2. The Center on Media and Child Health offers a clearing house of such research.  ↩

  3. This according to the Kaiser Family Foundation’s Generation M2: Media in the Lives of 8- to 18-Year-Olds  ↩

  4. Seriously, toddlers? Two hours per day? I didn’t work to find the source of this claim, but find it repeated all around, e.g., here. Whether or not there are any negative effects from watching TV, I find it vaguely depressing to think about spending two hours in front of a TV. A not too small part of me hopes this number is internet lore.  ↩

iPhones, Forks, and Conversations

At one table a young mothered typed furiously on her iPhone using only her left thumb. Her right arm cantilevered out over the table toward her diaper-wearing daughter. In her right hand she brandished a plastic fork on which she had skewered a piece of egg. Without looking up she urged her daughter to eat. In a brilliant demonstration of reciprocity, the daughter ignored her mother and the forkful of egg, and instead danced happily on the bench. And so it went until the mother collected the breakfast carnage so the little girl could “finish it in the car.”

At another table, an older father was sitting with his late teen daughter. He spoke fondly to her, almost doting her. At one point he asked, “Can you carry the bagel and drink, or do you need help?” They looked at each other as the ate and talked about what her plans for the day. No smartphone or other electronic device intervened between them. He held the door for her as they left.

How do we understand these different parenting styles? Different generations? Different relationships—mother-daughter vs. father-daughter? Different expectations? Different habits? And what effects will these different parenting styles have on the parent-daughter relationships?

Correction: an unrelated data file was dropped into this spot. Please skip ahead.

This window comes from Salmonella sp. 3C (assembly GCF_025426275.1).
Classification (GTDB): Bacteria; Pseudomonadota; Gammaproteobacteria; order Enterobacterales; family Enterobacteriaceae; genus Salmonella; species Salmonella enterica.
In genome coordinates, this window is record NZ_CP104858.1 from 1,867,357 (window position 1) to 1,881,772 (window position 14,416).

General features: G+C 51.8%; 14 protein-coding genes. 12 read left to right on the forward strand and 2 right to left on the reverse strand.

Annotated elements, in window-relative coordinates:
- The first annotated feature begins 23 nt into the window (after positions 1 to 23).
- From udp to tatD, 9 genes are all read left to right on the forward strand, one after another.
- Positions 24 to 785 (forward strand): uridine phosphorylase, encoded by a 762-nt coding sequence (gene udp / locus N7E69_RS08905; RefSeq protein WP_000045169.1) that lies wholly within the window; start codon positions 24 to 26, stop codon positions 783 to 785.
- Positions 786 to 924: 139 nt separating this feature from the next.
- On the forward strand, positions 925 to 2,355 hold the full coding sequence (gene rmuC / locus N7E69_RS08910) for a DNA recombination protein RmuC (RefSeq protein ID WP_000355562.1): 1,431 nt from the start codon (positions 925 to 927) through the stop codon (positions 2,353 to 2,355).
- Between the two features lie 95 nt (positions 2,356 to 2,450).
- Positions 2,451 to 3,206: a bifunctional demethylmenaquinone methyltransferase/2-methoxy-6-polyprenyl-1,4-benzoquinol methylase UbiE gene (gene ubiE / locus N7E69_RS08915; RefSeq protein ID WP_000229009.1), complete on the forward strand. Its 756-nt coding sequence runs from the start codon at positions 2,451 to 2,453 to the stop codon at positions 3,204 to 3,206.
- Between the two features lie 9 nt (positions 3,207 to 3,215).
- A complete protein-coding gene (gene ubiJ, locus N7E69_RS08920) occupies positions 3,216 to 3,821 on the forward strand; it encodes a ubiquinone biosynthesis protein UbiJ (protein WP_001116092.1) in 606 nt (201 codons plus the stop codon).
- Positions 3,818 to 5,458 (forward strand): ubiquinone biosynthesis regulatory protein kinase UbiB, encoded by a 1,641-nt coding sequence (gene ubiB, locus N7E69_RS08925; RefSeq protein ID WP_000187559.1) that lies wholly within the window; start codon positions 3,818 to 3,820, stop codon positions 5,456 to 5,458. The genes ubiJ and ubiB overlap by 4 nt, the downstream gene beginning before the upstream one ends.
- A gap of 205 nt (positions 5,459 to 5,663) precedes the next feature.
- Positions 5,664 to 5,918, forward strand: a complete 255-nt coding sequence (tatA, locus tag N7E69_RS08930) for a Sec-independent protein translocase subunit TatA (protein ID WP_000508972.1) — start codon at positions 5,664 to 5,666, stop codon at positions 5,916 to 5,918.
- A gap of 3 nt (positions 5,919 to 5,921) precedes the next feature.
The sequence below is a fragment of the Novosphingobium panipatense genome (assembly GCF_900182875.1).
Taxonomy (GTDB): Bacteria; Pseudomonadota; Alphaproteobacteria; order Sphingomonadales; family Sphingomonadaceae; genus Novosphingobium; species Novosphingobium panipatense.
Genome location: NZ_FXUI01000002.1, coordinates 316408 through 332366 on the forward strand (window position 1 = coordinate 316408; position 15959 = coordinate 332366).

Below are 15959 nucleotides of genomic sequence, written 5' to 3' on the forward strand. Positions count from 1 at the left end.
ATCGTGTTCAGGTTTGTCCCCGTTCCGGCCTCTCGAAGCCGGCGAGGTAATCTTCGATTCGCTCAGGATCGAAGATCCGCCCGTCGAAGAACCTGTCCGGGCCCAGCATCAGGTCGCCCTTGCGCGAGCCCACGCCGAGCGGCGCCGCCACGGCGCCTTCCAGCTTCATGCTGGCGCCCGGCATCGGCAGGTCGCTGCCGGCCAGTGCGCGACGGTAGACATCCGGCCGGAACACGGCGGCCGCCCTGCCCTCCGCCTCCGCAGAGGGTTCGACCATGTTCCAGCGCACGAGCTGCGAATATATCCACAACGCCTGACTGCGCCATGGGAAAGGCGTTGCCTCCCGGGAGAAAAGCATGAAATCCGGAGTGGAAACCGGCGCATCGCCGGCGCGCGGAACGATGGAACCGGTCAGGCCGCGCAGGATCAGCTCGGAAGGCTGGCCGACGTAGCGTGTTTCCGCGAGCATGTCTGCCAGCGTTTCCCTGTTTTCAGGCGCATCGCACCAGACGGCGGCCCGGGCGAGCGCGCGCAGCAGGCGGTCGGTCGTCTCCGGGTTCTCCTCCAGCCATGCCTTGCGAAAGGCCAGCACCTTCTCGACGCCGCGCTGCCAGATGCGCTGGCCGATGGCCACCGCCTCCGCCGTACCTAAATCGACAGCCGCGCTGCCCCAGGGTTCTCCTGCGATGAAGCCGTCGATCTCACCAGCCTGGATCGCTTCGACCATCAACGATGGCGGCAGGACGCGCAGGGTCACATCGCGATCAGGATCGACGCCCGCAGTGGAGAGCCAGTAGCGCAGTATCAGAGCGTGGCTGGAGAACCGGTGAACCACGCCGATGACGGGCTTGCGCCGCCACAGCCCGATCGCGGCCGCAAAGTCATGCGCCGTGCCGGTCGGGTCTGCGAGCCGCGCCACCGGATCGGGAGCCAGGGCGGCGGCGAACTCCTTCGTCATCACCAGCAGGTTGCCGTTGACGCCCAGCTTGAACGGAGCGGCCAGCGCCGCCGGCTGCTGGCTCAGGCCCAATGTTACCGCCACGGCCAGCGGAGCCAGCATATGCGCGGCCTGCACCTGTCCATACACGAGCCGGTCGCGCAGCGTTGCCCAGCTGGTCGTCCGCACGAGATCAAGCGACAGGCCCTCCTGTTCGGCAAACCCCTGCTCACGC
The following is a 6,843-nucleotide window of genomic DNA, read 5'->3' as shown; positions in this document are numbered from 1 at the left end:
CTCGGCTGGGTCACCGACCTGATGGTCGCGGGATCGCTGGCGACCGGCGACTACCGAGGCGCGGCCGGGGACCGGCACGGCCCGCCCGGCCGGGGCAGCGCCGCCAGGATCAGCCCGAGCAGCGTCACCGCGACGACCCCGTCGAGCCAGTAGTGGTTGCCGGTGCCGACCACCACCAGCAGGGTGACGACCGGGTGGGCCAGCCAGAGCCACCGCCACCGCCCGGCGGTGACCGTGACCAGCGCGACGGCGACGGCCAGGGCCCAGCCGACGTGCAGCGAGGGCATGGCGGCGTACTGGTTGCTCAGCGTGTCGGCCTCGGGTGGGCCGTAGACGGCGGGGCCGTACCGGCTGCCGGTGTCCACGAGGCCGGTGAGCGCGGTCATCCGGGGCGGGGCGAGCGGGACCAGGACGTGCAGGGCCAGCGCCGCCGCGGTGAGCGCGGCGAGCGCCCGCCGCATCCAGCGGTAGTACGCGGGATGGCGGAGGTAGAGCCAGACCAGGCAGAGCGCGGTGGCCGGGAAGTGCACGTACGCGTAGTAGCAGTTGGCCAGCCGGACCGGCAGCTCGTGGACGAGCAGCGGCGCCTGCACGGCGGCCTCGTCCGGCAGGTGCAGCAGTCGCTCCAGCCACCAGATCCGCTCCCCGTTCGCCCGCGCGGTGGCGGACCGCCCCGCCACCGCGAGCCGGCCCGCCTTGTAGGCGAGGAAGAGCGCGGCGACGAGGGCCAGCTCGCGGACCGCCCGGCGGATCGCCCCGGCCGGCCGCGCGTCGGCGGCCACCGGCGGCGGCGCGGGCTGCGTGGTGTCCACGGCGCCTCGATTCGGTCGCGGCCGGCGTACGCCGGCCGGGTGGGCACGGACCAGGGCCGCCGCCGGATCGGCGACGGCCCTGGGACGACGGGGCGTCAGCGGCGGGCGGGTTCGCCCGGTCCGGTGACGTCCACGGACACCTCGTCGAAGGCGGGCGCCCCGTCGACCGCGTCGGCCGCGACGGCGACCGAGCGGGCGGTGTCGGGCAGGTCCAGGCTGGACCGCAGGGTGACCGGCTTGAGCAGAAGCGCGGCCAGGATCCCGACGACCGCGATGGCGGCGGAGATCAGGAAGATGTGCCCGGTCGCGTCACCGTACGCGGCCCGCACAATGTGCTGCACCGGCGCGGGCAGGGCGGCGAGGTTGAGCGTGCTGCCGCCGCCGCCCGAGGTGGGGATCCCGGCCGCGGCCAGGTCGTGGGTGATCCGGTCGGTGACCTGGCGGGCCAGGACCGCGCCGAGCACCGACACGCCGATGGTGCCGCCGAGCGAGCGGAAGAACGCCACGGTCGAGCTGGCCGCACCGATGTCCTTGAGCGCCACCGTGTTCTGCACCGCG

Boredom is a Precious Commodity

#1, #2 and I had breakfast yesterday at a local cafe that has outdoor seating. It was a beautiful morning, perfect for sitting outside, watching the birds and butterflies, and listening to people chat. At one table two women were talking while a little girl sat in a highchair playing with mom’s (?) iPhone. I’ve been there. I’ve wanted to talk to an adult. I’ve played all the finger games I can handle for the day. I’ve colored my last picture. I’ve [fill in the repetitive activity you can’t stand] all I can endure. I’ve given one of my progeny an electronic babysitter and been happy. But I’m not happy for having done it.

My discomfort stems not from some fear of how spending time in front of small electronic devices is bad for little progeny, or some belief that video games are the root of all violence and evil in our society. Instead, I worry that children today are simply not bored frequently enough.

We have convinced ourselves that kids need to be entertained all the time. Industries have rescued us and our children from ever suffering an idle moment. We think little of giving tiny people electronic gadgets, often disguised as learning games or educational videos. We have to have kits filled with activities. We schedule “playdates” for their free time. Perhaps out of envy, we have eliminated boredom from our children’s lives.

Boredom is wonderful. How many adults wouldn’t appreciate some time to be bored? To do nothing? As we age, life’s demands increasingly eradicate boredom. Family, friends, school, job, house all conspire to fill your time with tasks. Boredom, by contrast, is time you get to spend with your own thoughts, not the thoughts someone else forces on you.

Boredom also encourages creativity and observation. Sit for a few minutes on a bench. Soon you will notice people, birds, bugs, and plants. You will sense the breeze as it changes. You’ll hear noises, snatches of conversations, the sounds of people walking, a faint rushing as water flows down a gutter, or the stray cough. You might notice a small dedicatory plaque on the bench or the contractor’s mark embossed in the sidewalk cement.

#1, #2, and I sat silently while we waited for breakfast. Although I was enjoying the quiet time, I wondered briefly, “Are they bored?” When our food arrived, #1 and #2 chatted pleasantly about all the things we had seen—the “purple butterfly that tried to kiss me,” the “mangy bird in the bushes,” the “fast train” heading toward the city, and even “the little girl playing with her mom’s iPhone.” I guess they found something to do.